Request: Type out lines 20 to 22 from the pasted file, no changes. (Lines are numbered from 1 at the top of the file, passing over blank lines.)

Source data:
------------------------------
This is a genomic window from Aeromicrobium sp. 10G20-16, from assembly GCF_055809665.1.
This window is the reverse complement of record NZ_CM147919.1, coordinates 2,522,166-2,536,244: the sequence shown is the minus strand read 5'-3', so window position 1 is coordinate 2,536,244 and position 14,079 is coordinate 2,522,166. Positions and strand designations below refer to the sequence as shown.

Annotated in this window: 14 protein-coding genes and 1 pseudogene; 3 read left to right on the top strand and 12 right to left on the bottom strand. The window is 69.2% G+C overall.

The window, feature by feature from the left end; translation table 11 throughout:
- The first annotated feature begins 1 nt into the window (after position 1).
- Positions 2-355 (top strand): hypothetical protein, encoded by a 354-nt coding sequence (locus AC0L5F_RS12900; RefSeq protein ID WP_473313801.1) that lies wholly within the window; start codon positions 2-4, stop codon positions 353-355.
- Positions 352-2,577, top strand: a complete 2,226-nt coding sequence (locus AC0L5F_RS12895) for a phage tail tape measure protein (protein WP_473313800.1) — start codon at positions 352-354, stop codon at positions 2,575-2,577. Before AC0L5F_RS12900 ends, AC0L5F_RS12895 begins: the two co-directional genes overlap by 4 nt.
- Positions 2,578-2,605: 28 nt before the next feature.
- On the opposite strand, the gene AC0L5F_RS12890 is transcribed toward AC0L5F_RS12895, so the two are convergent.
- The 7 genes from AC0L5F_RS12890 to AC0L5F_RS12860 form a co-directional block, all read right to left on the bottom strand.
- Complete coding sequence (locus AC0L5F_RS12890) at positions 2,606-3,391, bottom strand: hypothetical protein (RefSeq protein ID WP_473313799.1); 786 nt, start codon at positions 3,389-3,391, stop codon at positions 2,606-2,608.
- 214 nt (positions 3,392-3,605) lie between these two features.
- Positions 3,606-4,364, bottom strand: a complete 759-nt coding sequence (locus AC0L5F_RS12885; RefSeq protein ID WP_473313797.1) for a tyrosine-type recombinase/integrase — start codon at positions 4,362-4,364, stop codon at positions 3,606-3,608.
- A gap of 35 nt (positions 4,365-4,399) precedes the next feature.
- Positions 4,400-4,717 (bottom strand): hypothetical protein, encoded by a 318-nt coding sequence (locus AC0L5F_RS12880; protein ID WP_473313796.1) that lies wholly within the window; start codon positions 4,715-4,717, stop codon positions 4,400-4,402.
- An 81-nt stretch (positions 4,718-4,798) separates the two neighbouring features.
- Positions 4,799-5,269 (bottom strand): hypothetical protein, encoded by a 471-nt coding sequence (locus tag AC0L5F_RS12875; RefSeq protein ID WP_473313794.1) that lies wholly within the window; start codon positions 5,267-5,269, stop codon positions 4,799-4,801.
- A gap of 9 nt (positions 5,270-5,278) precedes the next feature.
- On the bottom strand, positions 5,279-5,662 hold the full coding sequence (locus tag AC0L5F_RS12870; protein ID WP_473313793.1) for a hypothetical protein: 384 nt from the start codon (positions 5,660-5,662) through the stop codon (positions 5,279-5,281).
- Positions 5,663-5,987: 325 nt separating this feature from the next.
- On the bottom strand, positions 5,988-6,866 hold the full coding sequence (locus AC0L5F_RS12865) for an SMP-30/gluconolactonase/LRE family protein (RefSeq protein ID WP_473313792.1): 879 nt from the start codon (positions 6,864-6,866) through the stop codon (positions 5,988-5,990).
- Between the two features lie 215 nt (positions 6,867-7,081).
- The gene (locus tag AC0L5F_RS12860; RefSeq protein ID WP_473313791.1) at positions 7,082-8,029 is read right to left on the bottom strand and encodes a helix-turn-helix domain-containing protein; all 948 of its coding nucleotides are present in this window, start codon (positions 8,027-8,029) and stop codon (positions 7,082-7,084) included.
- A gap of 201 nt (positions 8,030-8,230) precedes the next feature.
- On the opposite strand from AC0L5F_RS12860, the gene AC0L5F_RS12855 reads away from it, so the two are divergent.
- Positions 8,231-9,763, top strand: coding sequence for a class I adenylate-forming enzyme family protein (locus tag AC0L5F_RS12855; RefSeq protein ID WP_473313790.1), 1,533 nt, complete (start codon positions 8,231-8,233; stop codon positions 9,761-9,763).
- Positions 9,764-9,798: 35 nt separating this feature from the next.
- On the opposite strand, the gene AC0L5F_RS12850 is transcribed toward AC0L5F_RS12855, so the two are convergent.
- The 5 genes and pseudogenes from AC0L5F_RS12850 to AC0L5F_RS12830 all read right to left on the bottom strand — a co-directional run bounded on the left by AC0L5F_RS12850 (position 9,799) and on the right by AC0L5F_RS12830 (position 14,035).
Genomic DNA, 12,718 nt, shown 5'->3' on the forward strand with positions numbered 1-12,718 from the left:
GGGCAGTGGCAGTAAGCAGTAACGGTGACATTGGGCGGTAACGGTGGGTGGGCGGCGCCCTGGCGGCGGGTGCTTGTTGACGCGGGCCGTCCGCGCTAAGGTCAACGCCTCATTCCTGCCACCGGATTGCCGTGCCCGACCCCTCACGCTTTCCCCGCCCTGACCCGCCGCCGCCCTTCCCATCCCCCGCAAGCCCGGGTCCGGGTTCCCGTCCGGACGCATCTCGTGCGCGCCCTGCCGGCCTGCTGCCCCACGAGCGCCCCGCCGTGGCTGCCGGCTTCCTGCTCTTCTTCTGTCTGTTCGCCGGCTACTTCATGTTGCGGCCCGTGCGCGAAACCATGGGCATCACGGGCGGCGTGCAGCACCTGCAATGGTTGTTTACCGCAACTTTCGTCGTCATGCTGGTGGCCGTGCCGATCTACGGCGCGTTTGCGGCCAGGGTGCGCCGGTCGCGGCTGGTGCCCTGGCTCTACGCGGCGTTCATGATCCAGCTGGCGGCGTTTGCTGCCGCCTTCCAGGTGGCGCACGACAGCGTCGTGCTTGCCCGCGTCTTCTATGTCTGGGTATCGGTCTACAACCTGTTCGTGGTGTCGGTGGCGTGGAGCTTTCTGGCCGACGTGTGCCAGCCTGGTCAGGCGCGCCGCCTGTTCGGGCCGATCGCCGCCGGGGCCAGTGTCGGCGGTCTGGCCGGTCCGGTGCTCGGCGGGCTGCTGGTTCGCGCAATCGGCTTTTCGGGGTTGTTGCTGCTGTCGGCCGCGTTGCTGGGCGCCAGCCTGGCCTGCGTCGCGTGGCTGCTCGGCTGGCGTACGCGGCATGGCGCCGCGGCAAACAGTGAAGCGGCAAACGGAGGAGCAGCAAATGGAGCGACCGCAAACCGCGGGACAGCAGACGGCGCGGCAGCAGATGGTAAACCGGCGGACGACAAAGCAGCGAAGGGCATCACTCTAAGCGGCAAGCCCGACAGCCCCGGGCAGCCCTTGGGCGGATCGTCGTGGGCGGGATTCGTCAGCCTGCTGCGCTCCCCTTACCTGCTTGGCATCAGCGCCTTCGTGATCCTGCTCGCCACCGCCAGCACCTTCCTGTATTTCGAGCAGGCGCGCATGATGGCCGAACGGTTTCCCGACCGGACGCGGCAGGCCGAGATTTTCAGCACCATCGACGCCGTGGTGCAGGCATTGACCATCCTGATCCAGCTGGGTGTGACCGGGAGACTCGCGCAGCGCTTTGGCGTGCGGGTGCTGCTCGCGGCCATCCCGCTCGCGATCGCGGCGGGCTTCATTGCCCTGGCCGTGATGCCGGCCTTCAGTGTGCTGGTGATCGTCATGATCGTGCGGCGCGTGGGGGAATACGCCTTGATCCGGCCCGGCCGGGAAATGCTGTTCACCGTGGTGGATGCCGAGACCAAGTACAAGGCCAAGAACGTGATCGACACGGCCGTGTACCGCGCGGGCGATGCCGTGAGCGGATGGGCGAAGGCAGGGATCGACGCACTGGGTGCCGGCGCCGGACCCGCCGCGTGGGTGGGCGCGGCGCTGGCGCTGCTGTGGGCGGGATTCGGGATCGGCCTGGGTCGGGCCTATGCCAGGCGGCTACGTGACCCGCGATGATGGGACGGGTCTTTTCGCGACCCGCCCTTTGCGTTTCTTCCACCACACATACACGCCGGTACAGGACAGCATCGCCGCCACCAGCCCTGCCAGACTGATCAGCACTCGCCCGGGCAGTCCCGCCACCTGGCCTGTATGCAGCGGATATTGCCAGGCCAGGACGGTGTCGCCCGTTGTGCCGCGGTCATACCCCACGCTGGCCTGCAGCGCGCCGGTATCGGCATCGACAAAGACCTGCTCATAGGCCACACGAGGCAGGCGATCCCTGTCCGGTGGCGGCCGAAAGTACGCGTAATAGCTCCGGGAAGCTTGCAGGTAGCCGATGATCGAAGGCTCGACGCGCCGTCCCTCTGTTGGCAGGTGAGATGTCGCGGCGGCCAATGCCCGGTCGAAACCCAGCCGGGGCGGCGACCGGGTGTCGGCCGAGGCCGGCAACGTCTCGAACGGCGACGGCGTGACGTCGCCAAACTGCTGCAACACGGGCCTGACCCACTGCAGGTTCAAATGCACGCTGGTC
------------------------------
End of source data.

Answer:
- Positions 5,663-5,987: 325 nt separating this feature from the next.
- On the bottom strand, positions 5,988-6,866 hold the full coding sequence (locus AC0L5F_RS12865) for an SMP-30/gluconolactonase/LRE family protein (RefSeq protein ID WP_473313792.1): 879 nt from the start codon (positions 6,864-6,866) through the stop codon (positions 5,988-5,990).
- Between the two features lie 215 nt (positions 6,867-7,081).